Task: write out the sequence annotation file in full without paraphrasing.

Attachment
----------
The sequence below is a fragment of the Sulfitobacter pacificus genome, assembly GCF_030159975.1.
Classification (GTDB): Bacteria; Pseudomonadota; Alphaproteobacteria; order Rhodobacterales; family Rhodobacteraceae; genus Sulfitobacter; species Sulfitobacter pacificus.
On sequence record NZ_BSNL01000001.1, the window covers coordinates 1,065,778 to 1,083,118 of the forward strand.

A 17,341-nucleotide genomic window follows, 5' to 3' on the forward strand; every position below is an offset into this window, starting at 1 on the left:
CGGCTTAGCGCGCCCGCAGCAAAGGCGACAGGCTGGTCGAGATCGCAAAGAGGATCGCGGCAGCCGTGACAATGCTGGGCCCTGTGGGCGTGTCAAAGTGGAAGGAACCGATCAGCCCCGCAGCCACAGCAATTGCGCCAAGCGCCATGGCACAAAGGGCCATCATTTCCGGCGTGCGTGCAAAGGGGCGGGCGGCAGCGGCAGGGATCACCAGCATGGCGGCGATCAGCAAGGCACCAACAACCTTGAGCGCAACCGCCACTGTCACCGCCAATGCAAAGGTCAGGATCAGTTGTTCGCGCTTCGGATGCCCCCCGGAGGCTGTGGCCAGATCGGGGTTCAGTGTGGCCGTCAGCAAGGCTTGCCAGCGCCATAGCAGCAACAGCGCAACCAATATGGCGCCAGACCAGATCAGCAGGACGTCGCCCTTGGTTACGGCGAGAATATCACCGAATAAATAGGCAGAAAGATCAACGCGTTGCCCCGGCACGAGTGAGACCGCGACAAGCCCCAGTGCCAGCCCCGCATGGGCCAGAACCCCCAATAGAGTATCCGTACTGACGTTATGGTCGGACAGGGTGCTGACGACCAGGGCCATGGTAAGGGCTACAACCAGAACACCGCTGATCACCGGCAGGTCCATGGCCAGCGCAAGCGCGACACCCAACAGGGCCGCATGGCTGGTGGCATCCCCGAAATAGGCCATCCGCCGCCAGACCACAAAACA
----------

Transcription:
The sequence below is a fragment of the Sulfitobacter pacificus genome, assembly GCF_030159975.1.
Classification (GTDB): Bacteria; Pseudomonadota; Alphaproteobacteria; order Rhodobacterales; family Rhodobacteraceae; genus Sulfitobacter; species Sulfitobacter pacificus.
On sequence record NZ_BSNL01000001.1, the window covers coordinates 1,065,778 to 1,083,118 of the forward strand.

A 17,341-nucleotide genomic window follows, 5' to 3' on the forward strand; every position below is an offset into this window, starting at 1 on the left:
CGGCTTAGCGCGCCCGCAGCAAAGGCGACAGGCTGGTCGAGATCGCAAAGAGGATCGCGGCAGCCGTGACAATGCTGGGCCCTGTGGGCGTGTCAAAGTGGAAGGAACCGATCAGCCCCGCAGCCACAGCAATTGCGCCAAGCGCCATGGCACAAAGGGCCATCATTTCCGGCGTGCGTGCAAAGGGGCGGGCGGCAGCGGCAGGGATCACCAGCATGGCGGCGATCAGCAAGGCACCAACAACCTTGAGCGCAACCGCCACTGTCACCGCCAATGCAAAGGTCAGGATCAGTTGTTCGCGCTTCGGATGCCCCCCGGAGGCTGTGGCCAGATCGGGGTTCAGTGTGGCCGTCAGCAAGGCTTGCCAGCGCCATAGCAGCAACAGCGCAACCAATATGGCGCCAGACCAGATCAGCAGGACGTCGCCCTTGGTTACGGCGAGAATATCACCGAATAAATAGGCAGAAAGATCAACGCGTTGCCCCGGCACGAGTGAGACCGCGACAAGCCCCAGTGCCAGCCCCGCATGGGCCAGAACCCCCAATAGAGTATCCGTACTGACGTTATGGTCGGACAGGGTGCTGACGACCAGGGCCATGGTAAGGGCTACAACCAGAACACCGCTGATCACCGGCAGGTCCATGGCCAGCGCAAGCGCGACACCCAACAGGGCCGCATGGCTGGTGGCATCCCCGAAATAGGCCATCCGCCGCCAGACCACAAAACA